Toorak Uniting Church

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Buried in Christ

John 20: 19 – 31     Romans 6: 1 – 5
Rev. Anneke Oppewal
3 April 2005

When, many years ago, the parents of the now deceased Queen Juliana of the Netherlands approached the font, the minister leading the service said:
"Now we are going to bury little Juliana".
It made headlines in the Dutch papers at the time and there was quite a bit of theological debate around the Churches for weeks after the event. Wasn’t it going a bit too far to refer to a funeral at such a joyful occasion with a not yet 3 week old royal baby at the centre of it? Wasn’t death the last thing people wanted to talk about when gathered round the baptismal font, celebrating, and welcoming a new life into the community of the Church? Shouldn’t death be the thing furthest from anybodies mind?

Well no, if we read the apostle Paul’s words death and baptism have everything to do with each other, they are even, in a sense, synonymous according to him when he says: "Do you no know that all of us who have been baptized into Christ Jesus were baptized into his death? That we therefore have been buried with him by baptism into death, so that, just as Christ was raised from the dead by the glory of the Father, we too might walk in the newness of life?"

"Baptized into death, buried with Christ", are no words to bring up casually or carelessly in the setting of the baptism of … month old baby. But they are important words, words that have something to say about what is happening here this morning that is certainly worth hearing, and essential to our understanding of what baptism is.

"Do you not know that all of us who have been baptized into Christ Jesus were baptized into his death?" writes Paul.

The word into indicating a movement: Into Christ, Into death. And those two things are put next to each other as equal entities: into Christ is into death.

Paul sees baptism as a movement. A movement from one state of being into another. From not being in Christ into being in Christ. I think we can all understand part of it: We bring our children to baptism because we want to move them into the life of Christ as it is lived out in and through the life of his followers. We indicate that we want to make our children part of the Jesus movement and all it stands for. Its values, its hopes, its future.

And most of us, I assume, will have a pretty rosy picture of what that may entail: It’s about becoming part of a community, about care and protection, about sharing values, fellowship, and history. Ben is now part of us and we will all be part of Ben because he’ll have a certificate and a candle that will testify that he is part of the Toorak Uniting Church community and through that community part of the world wide Christian Church and through the whole world wide Christian Church part of that group of people that have over the centuries sought and still seek to follow Christ in their lives and live out justice, peace and love in the same way as he did.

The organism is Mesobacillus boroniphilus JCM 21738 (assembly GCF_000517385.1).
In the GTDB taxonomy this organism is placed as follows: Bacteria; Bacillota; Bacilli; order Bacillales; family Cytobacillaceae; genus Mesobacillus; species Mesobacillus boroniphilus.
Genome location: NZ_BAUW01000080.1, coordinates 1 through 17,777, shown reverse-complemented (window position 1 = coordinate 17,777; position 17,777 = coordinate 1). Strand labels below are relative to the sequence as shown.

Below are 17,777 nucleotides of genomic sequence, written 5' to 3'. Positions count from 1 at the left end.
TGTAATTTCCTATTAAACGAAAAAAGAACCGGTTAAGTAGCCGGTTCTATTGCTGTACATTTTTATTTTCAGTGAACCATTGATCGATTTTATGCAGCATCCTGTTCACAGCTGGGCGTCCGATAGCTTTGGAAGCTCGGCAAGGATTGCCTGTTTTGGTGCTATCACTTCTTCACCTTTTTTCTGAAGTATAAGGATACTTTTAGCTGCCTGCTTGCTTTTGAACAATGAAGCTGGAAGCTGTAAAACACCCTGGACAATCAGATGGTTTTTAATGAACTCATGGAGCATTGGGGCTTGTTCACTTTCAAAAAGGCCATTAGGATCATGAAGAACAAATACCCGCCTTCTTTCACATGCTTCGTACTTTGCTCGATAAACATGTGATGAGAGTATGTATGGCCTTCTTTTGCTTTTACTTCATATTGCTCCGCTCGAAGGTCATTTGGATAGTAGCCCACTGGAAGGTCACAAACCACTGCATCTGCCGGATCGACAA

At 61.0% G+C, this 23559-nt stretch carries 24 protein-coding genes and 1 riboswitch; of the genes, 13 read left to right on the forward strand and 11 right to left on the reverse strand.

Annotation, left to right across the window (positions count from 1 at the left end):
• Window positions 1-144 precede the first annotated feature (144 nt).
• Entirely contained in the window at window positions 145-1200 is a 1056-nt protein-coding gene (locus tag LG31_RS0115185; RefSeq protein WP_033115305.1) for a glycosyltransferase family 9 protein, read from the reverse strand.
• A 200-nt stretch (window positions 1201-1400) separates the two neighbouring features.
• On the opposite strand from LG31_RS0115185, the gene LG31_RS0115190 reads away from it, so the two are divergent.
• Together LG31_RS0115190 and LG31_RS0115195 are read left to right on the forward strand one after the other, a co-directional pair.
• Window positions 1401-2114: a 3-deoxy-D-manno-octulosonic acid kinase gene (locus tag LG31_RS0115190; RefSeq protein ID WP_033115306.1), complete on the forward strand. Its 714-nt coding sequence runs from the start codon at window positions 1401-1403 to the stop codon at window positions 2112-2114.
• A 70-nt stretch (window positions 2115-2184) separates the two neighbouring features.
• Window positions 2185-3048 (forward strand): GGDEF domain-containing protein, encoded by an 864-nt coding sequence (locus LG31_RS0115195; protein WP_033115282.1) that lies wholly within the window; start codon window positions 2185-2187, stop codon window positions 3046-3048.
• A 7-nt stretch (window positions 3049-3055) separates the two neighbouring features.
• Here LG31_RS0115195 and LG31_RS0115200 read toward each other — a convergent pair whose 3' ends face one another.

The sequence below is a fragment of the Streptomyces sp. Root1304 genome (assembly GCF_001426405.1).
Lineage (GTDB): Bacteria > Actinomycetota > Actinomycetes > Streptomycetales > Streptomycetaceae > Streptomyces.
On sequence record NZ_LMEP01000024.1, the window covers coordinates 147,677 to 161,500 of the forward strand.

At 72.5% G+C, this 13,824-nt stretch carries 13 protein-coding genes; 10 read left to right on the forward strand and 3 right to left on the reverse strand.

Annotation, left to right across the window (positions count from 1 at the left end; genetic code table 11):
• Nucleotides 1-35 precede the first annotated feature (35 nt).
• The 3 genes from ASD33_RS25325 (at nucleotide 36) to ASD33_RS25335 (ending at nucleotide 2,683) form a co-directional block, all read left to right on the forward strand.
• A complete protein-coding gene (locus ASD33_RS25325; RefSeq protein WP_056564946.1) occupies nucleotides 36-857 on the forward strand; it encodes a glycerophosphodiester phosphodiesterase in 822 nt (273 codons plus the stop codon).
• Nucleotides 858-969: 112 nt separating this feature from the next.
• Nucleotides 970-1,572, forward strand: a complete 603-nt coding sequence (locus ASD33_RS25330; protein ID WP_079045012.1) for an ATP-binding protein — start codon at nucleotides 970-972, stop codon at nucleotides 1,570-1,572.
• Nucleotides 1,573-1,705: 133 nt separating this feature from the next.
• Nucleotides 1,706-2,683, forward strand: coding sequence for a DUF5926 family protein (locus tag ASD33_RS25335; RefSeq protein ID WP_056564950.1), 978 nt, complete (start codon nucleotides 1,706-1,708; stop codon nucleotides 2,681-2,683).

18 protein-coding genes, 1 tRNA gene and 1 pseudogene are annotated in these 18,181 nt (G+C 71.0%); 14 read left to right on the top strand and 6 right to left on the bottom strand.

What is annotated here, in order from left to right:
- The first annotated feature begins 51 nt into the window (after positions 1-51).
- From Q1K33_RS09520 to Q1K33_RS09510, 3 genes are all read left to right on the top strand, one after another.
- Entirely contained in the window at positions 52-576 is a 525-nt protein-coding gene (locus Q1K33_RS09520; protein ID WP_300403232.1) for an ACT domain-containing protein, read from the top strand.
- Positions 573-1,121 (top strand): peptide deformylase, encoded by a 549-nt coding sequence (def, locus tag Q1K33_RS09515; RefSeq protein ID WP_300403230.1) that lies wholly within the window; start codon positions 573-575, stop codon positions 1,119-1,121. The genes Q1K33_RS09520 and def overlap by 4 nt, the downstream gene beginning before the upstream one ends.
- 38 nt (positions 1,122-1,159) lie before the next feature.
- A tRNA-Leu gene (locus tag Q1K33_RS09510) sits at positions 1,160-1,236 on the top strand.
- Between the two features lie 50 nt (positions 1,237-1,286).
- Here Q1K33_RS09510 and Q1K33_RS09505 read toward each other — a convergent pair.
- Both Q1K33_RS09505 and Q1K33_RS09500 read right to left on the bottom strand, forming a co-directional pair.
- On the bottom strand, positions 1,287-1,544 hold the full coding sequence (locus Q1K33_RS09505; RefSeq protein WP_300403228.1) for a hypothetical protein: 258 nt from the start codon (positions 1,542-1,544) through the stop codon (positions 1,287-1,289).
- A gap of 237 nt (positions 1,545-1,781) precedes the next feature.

All true. That is exactly what it is. But it is only part of the picture. Because the movement into Christ is not only a movement into community and communion with what Christ stood for and what is lived out today in what is his body, the Church, it is also a movement into death.

The water we use not only a symbol of life and growth, of how God will feed and nurture Ben and any of us from seedlings into mature and healthy plants and keep us healthy as long as we drink from the source of living water he is giving us. Water is also symbol of death, of water as flood, of the unpredictable incalculable aspects of life, a symbol of everything a person can possibly drown in. Of anything that threatens us as the fragile, vulnerable people we are. The water symbolizes death not only in the physical sense, but in the sense of losing the connection with God and self, ending up in a place where life is dark and everything seems to have lost its meaning. It stands for any place that feels like hell and is difficult to get out of on our own.
Things that can wash over us like waves, and baptism a sort of pre-preparing for when that happens.